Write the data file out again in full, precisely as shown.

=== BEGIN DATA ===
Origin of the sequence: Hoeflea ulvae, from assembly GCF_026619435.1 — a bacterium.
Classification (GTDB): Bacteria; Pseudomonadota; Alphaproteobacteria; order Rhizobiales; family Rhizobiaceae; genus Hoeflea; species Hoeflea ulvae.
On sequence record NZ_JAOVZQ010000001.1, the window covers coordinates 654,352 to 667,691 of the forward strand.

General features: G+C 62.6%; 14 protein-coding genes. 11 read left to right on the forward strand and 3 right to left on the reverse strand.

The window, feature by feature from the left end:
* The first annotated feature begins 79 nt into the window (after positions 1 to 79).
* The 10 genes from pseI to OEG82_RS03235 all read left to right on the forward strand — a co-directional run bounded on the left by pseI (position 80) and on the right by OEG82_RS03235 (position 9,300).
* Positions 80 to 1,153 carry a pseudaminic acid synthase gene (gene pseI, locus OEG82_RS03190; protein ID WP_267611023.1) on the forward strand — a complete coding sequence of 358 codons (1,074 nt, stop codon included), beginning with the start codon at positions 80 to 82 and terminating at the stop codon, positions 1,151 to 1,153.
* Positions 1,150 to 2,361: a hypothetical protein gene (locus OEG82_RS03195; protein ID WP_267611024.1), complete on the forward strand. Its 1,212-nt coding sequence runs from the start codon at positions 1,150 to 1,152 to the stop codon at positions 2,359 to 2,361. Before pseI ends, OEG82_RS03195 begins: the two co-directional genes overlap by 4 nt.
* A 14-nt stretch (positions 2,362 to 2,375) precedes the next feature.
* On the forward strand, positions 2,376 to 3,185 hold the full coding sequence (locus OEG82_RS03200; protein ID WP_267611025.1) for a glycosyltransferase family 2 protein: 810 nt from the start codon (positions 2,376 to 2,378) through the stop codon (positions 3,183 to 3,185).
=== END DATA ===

Origin of the sequence: Hoeflea ulvae, from assembly GCF_026619435.1 — a bacterium.
Classification (GTDB): Bacteria; Pseudomonadota; Alphaproteobacteria; order Rhizobiales; family Rhizobiaceae; genus Hoeflea; species Hoeflea ulvae.
On sequence record NZ_JAOVZQ010000001.1, the window covers coordinates 654,352 to 667,691 of the forward strand.

General features: G+C 62.6%; 14 protein-coding genes. 11 read left to right on the forward strand and 3 right to left on the reverse strand.

The window, feature by feature from the left end:
* The first annotated feature begins 79 nt into the window (after positions 1 to 79).
* The 10 genes from pseI to OEG82_RS03235 all read left to right on the forward strand — a co-directional run bounded on the left by pseI (position 80) and on the right by OEG82_RS03235 (position 9,300).
* Positions 80 to 1,153 carry a pseudaminic acid synthase gene (gene pseI, locus OEG82_RS03190; protein ID WP_267611023.1) on the forward strand — a complete coding sequence of 358 codons (1,074 nt, stop codon included), beginning with the start codon at positions 80 to 82 and terminating at the stop codon, positions 1,151 to 1,153.
* Positions 1,150 to 2,361: a hypothetical protein gene (locus OEG82_RS03195; protein ID WP_267611024.1), complete on the forward strand. Its 1,212-nt coding sequence runs from the start codon at positions 1,150 to 1,152 to the stop codon at positions 2,359 to 2,361. Before pseI ends, OEG82_RS03195 begins: the two co-directional genes overlap by 4 nt.
* A 14-nt stretch (positions 2,362 to 2,375) precedes the next feature.
* On the forward strand, positions 2,376 to 3,185 hold the full coding sequence (locus OEG82_RS03200; protein ID WP_267611025.1) for a glycosyltransferase family 2 protein: 810 nt from the start codon (positions 2,376 to 2,378) through the stop codon (positions 3,183 to 3,185).